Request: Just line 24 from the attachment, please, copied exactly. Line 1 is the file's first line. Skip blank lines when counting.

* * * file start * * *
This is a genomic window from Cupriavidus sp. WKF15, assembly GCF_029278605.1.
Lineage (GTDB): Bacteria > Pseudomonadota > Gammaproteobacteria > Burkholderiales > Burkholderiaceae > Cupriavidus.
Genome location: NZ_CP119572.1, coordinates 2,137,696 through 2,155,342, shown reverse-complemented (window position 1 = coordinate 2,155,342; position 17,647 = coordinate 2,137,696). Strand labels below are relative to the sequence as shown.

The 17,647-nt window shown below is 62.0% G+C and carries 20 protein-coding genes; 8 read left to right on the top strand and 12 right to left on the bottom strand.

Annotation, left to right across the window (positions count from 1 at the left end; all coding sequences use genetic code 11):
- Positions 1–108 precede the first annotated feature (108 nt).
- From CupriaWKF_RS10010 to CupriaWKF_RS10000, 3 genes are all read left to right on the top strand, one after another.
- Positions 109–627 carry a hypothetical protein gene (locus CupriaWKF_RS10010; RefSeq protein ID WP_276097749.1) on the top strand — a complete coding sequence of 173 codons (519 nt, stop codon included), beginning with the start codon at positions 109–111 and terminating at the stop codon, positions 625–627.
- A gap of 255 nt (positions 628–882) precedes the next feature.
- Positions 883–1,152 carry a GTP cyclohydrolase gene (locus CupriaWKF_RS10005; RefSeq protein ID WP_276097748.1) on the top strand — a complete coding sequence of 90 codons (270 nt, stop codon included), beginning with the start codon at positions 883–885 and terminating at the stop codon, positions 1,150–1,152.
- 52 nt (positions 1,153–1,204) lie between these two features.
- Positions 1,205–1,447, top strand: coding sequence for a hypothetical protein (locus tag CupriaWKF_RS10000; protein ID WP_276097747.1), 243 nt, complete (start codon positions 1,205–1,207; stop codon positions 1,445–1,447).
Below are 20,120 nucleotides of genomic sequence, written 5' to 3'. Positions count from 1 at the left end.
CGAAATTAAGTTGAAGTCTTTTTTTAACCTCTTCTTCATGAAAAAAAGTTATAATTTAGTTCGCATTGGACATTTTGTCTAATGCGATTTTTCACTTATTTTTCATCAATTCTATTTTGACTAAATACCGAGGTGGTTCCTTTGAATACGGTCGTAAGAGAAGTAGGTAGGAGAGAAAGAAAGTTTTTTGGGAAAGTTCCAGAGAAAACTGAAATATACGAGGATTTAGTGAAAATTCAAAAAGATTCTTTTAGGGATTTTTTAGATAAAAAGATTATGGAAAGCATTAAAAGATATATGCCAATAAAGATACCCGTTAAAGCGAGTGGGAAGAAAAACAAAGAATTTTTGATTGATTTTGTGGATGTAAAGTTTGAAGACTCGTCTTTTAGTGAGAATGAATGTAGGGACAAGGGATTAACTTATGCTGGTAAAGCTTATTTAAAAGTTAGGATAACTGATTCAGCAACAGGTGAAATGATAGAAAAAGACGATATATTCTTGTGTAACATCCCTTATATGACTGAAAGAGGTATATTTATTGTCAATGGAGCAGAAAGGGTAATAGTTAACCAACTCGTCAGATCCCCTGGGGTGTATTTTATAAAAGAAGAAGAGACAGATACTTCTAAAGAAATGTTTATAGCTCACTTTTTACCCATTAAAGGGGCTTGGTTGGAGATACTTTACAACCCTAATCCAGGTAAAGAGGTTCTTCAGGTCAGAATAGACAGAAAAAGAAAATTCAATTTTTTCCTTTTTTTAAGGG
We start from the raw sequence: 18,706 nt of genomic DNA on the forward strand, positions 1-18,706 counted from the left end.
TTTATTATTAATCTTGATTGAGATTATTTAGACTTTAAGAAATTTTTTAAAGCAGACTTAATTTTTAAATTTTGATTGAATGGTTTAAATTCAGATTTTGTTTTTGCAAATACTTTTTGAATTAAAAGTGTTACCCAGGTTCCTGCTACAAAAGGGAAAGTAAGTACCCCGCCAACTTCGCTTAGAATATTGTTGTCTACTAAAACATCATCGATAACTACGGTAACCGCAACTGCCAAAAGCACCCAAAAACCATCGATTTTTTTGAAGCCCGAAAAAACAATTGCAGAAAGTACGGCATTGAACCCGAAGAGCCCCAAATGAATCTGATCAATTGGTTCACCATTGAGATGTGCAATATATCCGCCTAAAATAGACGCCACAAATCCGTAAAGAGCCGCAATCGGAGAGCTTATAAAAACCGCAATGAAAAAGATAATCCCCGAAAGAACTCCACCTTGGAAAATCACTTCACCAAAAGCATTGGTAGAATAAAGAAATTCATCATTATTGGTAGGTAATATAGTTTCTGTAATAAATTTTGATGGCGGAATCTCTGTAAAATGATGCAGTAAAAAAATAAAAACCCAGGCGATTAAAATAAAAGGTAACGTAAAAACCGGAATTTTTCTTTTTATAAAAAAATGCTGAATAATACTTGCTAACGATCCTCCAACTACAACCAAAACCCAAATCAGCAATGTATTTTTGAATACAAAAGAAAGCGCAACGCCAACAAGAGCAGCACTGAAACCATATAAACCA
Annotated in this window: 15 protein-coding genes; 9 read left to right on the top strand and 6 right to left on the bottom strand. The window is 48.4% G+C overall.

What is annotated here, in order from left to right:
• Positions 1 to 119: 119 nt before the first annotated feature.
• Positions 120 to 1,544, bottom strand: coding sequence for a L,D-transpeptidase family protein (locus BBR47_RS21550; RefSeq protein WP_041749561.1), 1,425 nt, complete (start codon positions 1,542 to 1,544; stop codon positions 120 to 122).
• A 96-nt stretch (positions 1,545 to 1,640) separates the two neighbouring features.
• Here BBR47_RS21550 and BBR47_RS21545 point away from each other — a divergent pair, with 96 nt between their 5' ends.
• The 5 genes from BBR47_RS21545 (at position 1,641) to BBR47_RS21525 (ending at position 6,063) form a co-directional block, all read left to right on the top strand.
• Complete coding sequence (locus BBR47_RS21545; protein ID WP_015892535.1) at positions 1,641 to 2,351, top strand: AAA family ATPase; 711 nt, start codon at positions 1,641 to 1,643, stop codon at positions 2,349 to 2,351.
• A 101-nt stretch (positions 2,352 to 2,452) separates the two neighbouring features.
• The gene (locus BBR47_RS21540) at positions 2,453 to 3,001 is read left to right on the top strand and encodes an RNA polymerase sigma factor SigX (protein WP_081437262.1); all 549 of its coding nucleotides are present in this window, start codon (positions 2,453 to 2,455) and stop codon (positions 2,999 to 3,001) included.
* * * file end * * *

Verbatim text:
• Complete coding sequence (locus BBR47_RS21545; protein ID WP_015892535.1) at positions 1,641 to 2,351, top strand: AAA family ATPase; 711 nt, start codon at positions 1,641 to 1,643, stop codon at positions 2,349 to 2,351.